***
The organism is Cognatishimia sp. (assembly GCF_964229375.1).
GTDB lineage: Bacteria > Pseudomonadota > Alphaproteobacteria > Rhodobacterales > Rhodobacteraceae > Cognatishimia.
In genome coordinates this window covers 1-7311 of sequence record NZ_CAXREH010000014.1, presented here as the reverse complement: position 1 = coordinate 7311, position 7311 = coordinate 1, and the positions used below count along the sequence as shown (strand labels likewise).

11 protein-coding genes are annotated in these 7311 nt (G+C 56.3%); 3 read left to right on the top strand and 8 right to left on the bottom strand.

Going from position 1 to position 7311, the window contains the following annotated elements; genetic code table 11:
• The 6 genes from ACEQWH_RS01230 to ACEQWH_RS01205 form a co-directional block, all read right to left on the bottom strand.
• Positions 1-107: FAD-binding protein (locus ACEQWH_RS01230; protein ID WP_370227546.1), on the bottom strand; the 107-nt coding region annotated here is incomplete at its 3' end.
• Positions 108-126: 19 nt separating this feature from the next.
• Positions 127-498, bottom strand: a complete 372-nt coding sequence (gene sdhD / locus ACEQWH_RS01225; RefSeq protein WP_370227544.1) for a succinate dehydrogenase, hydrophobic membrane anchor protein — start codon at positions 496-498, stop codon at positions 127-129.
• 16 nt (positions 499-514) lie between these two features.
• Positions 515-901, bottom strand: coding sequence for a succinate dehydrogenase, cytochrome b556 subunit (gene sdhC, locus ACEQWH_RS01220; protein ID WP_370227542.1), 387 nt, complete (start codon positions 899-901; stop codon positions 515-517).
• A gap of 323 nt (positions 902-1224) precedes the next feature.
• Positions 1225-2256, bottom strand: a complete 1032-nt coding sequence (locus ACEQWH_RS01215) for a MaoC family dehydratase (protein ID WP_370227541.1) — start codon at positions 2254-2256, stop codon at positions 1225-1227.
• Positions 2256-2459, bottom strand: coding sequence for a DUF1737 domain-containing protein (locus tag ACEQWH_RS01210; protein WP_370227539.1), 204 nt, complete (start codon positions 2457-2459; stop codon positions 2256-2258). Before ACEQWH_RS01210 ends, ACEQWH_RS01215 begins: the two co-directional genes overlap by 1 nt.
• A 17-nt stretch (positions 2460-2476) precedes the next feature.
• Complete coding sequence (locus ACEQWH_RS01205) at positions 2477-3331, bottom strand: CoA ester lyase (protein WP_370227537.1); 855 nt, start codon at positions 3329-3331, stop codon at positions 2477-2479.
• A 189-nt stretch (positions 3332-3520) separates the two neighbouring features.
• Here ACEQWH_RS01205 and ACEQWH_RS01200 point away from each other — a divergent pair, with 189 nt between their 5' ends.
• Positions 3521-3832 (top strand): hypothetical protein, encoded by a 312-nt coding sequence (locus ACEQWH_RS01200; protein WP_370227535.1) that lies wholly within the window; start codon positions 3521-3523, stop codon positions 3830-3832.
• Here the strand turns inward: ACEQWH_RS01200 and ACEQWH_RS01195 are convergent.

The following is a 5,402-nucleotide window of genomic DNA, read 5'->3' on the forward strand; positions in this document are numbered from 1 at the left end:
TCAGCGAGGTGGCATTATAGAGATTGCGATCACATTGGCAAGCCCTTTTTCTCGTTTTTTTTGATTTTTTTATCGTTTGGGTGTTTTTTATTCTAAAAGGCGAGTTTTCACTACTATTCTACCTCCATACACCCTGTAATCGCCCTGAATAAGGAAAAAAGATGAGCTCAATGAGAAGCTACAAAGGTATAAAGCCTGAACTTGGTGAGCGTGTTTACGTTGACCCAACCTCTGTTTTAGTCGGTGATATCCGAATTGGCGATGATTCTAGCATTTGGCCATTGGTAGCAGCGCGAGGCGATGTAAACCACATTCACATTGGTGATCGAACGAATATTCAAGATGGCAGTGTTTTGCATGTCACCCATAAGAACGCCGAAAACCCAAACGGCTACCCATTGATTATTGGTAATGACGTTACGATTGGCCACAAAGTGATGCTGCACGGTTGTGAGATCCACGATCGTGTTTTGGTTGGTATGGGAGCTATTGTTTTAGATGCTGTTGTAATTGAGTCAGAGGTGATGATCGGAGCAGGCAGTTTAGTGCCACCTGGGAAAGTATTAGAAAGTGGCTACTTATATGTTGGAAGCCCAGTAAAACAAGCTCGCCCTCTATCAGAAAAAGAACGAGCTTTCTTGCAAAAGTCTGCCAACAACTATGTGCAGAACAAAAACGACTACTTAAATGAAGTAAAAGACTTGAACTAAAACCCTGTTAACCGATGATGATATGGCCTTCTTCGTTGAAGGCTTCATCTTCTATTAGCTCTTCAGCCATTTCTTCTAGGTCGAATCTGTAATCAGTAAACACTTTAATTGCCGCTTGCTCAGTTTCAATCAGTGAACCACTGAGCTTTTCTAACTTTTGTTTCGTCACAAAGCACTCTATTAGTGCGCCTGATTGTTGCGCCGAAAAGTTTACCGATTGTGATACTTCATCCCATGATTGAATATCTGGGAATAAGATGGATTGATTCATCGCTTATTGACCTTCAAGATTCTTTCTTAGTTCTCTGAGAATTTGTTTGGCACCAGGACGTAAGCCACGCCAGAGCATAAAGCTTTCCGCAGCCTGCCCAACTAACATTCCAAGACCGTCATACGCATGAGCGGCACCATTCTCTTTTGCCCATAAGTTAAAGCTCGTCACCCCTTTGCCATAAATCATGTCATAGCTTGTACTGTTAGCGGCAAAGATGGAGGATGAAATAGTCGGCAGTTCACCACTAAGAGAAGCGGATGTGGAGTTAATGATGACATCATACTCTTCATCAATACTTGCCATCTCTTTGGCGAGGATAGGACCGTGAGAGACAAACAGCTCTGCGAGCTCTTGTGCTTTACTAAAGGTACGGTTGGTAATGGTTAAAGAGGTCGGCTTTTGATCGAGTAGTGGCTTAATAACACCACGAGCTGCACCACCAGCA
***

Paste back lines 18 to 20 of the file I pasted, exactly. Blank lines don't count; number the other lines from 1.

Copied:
• Here ACEQWH_RS01205 and ACEQWH_RS01200 point away from each other — a divergent pair, with 189 nt between their 5' ends.
• Positions 3521-3832 (top strand): hypothetical protein, encoded by a 312-nt coding sequence (locus ACEQWH_RS01200; protein WP_370227535.1) that lies wholly within the window; start codon positions 3521-3523, stop codon positions 3830-3832.
• Here the strand turns inward: ACEQWH_RS01200 and ACEQWH_RS01195 are convergent.